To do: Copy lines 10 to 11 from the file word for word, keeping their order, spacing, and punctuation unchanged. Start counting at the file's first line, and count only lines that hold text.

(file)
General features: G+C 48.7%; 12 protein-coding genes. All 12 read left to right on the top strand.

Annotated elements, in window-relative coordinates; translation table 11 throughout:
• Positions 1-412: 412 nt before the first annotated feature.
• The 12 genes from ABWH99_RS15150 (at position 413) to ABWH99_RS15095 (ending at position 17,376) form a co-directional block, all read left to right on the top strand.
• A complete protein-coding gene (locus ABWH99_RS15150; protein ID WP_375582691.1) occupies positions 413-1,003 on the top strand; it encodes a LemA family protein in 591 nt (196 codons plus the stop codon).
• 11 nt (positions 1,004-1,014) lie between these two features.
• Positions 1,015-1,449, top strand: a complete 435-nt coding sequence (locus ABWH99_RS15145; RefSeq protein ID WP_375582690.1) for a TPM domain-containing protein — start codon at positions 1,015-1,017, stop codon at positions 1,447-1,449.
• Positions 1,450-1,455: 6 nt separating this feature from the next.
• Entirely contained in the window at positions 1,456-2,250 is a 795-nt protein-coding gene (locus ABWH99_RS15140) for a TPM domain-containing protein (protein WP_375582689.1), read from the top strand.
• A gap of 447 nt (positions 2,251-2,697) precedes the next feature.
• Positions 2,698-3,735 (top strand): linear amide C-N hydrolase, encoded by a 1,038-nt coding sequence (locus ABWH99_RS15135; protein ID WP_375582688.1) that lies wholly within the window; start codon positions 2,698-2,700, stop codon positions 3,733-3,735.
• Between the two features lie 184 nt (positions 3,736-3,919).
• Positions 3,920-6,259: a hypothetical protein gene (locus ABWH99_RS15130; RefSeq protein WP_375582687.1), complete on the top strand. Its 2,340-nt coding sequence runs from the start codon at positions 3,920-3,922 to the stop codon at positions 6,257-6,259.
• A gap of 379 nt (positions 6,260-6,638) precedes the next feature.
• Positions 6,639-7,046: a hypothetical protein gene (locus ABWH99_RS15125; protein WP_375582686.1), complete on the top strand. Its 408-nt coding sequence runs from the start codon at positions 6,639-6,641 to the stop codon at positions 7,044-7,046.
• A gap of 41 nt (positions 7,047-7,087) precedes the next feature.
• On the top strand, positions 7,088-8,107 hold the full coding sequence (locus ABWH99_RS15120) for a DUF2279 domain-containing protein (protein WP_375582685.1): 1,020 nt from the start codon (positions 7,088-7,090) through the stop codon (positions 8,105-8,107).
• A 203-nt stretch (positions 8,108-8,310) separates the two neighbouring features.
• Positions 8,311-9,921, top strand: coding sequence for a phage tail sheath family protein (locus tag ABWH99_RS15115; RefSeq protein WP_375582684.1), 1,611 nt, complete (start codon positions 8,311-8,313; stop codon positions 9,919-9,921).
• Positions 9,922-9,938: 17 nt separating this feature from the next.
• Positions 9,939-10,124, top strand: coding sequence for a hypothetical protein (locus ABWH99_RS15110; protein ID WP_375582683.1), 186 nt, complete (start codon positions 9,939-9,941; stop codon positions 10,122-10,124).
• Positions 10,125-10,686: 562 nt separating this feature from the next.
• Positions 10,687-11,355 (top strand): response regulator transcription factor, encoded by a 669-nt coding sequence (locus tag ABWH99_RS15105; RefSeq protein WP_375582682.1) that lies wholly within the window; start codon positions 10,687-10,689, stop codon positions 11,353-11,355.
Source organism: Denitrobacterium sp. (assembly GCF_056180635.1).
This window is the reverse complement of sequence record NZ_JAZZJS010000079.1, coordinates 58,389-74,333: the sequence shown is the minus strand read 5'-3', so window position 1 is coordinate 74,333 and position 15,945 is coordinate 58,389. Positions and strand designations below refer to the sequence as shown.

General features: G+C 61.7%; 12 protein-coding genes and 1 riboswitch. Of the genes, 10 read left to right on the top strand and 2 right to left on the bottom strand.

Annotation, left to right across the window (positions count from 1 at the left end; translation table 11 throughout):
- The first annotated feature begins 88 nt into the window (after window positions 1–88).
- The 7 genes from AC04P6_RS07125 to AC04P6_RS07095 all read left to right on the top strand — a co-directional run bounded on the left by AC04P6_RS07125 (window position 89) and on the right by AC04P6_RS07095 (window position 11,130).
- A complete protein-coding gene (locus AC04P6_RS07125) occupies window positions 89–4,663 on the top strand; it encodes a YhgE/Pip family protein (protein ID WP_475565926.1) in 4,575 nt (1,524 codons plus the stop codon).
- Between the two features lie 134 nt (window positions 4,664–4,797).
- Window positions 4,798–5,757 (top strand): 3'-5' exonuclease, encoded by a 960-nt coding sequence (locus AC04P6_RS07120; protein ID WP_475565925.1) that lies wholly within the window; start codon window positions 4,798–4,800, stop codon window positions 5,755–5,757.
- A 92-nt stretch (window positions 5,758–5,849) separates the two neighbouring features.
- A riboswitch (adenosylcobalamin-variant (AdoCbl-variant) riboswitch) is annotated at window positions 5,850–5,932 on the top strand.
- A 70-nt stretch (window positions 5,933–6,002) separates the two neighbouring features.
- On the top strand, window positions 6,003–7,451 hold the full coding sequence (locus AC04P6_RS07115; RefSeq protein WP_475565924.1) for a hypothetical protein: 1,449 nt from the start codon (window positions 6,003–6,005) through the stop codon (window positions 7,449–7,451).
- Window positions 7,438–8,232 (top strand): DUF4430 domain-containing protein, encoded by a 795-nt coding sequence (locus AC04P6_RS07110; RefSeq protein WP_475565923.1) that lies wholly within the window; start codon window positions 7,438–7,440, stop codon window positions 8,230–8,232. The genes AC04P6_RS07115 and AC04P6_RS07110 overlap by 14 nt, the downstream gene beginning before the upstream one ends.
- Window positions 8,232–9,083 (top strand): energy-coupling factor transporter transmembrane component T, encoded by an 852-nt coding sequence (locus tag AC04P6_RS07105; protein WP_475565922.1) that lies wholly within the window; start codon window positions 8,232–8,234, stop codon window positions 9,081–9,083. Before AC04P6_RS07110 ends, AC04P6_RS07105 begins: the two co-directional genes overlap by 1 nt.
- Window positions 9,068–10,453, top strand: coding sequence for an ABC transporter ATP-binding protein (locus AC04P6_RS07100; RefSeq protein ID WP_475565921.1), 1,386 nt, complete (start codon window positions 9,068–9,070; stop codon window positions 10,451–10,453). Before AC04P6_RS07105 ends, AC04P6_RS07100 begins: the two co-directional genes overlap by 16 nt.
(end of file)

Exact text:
• A gap of 447 nt (positions 2,251-2,697) precedes the next feature.
• Positions 2,698-3,735 (top strand): linear amide C-N hydrolase, encoded by a 1,038-nt coding sequence (locus ABWH99_RS15135; protein ID WP_375582688.1) that lies wholly within the window; start codon positions 2,698-2,700, stop codon positions 3,733-3,735.